By Ford Springer
Nearly every industry in the country has suffered in some form or fashion due to COVID-19. Setting aside essential businesses, sports has perhaps had the most widespread impact on society. Its absence has left a void that simply can’t be satisfied by Super Bowl reruns. And let’s be honest: Most of us were already tired of watching the Patriots win.
One by one, each and every league around the country, and the world, made the difficult yet necessary decision to shut down with no definite timeline for their return. While the mainstream “stick and ball sports” uniformly shut down early and are just now beginning to come back, the Professional Bull Riders (PBR) fought tooth and nail to keep riding (in a safe and controlled manner) until they simply couldn’t, and they then began immediately planning for their return. Embodying the grit and toughness of the cowboys that compete in their league, the PBR has effectively pioneered the return to live sports with thoughtful and careful determination, culminating in their first event back in front of their loyal fans this weekend in Sioux Falls, S.D.
In early March, the spread of COVID-19 forced the NCAA to cancel conference tournaments and the NCAA tournaments that followed. The NBA, MLS, NHL, XFL and NASCAR all suspended competition indefinitely, and the MLB suspended the start of its season. At that same time, the PBR moved quickly to transform a scheduled event in Duluth, Ga., to meet the necessary CDC guidelines, putting extensive precautions in place to move forward with the event so the athletes, stock contractors and the rest of the PBR family could get paid. There were 150 people in the arena and no fans in attendance, but the cowboys did their jobs and got one last paycheck before the pandemic forced the PBR to shut down as well.
Bull riding and the sport of rodeo are unlike other sports in that the athletes aren’t under contracts and don’t get paid unless they compete. “To just cancel events would imperil a lot of people,” PBR CEO Sean Gleason said at the time. For that reason, Gleason and his team exhausted every option to keep the PBR going as long as they could and worked even harder to bring it back, sticking to their “Be Cowboy” mantra every step of the way.
Forty-one days after the closed event in Georgia, the PBR was the first sport to return in the continental United States with closed, made-for-television events at the Lazy E Arena in Guthrie, Okla. The league developed a comprehensive safety and wellness plan, following the guidance of local, state and health officials. Everyone involved in the events underwent health screenings and remained isolated in their own recreational vehicles until cleared, cowboys wore facial coverings and split up into functional groups to allow for social distancing, and the PBR safely and successfully returned to competition, laying the groundwork for other leagues to follow. While the PBR’s return went mostly unnoticed by mainstream sports fans, Gleason was busy fielding calls from other leagues, including the NBA, UFC and NASCAR.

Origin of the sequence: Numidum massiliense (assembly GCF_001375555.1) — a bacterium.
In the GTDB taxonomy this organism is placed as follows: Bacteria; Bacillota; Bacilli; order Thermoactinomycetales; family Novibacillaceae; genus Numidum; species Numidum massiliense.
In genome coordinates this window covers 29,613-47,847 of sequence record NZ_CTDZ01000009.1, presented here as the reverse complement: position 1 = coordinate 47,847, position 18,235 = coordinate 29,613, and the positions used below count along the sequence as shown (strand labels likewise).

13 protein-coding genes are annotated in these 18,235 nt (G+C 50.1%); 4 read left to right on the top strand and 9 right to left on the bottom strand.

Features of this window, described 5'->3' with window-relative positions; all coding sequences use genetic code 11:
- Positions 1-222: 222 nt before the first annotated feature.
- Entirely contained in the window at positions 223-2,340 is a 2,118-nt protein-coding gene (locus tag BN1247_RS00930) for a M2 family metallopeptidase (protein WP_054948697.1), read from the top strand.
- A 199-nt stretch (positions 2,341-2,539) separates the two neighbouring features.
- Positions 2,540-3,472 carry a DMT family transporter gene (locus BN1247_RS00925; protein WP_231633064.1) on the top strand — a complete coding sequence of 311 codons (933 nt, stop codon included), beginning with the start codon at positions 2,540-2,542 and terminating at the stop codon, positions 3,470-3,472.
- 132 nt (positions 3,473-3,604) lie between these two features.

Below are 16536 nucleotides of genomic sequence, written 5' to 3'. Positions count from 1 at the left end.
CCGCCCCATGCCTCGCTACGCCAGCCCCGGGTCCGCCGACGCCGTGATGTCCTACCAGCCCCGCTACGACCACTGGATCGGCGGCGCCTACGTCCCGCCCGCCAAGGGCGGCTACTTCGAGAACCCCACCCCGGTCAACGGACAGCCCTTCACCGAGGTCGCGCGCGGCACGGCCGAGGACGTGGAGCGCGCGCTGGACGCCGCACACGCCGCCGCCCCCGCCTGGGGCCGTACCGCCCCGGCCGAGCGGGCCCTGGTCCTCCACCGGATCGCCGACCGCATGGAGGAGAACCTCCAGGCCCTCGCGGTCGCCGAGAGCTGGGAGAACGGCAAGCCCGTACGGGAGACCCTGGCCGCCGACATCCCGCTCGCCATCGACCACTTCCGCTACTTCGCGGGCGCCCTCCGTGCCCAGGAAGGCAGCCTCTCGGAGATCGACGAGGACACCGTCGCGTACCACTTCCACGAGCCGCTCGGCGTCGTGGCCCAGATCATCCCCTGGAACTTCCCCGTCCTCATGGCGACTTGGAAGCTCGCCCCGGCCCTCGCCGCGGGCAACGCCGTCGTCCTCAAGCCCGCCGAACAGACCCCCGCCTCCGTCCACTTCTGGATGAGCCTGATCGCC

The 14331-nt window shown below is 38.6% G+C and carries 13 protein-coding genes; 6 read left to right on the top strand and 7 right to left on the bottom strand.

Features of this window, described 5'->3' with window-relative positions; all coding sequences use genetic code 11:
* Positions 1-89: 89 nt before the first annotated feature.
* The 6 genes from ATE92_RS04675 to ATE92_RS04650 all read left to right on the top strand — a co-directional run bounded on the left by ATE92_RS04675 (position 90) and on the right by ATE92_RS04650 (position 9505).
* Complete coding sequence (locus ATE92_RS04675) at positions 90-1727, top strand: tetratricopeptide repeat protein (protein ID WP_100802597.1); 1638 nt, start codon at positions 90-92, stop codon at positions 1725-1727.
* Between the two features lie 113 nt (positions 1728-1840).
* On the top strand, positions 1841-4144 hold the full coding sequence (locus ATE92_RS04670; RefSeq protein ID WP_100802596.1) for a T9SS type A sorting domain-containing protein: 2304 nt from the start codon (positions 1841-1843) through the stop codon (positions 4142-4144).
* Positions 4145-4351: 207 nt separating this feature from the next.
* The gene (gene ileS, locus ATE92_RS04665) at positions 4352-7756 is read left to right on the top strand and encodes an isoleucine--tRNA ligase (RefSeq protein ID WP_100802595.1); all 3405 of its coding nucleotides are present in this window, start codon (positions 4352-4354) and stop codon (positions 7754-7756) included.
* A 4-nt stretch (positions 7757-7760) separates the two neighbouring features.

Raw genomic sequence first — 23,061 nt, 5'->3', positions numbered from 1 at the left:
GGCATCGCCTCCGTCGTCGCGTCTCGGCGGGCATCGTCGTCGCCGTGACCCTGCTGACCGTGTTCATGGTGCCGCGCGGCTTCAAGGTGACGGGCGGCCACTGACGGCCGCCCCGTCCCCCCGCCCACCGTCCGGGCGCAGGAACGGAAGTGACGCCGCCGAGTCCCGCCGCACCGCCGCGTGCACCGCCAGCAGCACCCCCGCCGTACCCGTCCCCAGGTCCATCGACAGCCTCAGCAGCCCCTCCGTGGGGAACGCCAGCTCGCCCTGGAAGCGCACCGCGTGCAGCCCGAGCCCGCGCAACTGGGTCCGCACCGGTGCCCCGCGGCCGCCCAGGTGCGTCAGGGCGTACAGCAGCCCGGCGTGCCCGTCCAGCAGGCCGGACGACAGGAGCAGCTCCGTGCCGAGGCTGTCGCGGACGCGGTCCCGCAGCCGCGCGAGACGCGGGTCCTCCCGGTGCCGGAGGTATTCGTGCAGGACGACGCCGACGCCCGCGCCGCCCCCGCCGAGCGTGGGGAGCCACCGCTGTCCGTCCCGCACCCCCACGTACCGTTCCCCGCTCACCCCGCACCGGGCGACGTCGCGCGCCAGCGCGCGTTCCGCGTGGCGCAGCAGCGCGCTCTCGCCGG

Immediately following the last of three events in Oklahoma, Gleason announced the PBR’s plan to continue bucking bulls with a new format in the Monster Energy Team Challenge taking place in Las Vegas and culminating in a championship event in Sioux Falls with fans in attendance. At the time, other major sports leagues were still in the initial planning phase of their return. Yet the PBR persisted with a strict safety and wellness plan in place, adhering to federal, state and local guidelines and putting on electrifying events for the fans at home.
Under Gleason’s leadership and the support of major sponsors like Monster Energy, Wrangler, YETI, Pendleton Whisky and others, the PBR continued to pioneer the return of sports and establish a blueprint for other leagues that are just now starting to come back. This weekend, it will host one of the first sporting events open to fans since the coronavirus began to spread across the United States. Precautionary measures will include limiting the arena to 40 – 70% capacity, establishing a four-to-six foot buffer between ticketed seats, allowing early entry for elderly fans and providing facial coverings for all attendees.
With decades of experience working closely with the PBR through clients like Justin Boots, Pendleton Whisky and Wrangler, it comes as no surprise to us how the toughest sport on dirt handled a situation that other major sports properties are still trying to navigate. The PBR was one of the last to compete before the pandemic and the first to return because the livelihood of everyone involved with the sport depends on it. If you want to know how to ride out a storm, take some notes from these cowboys.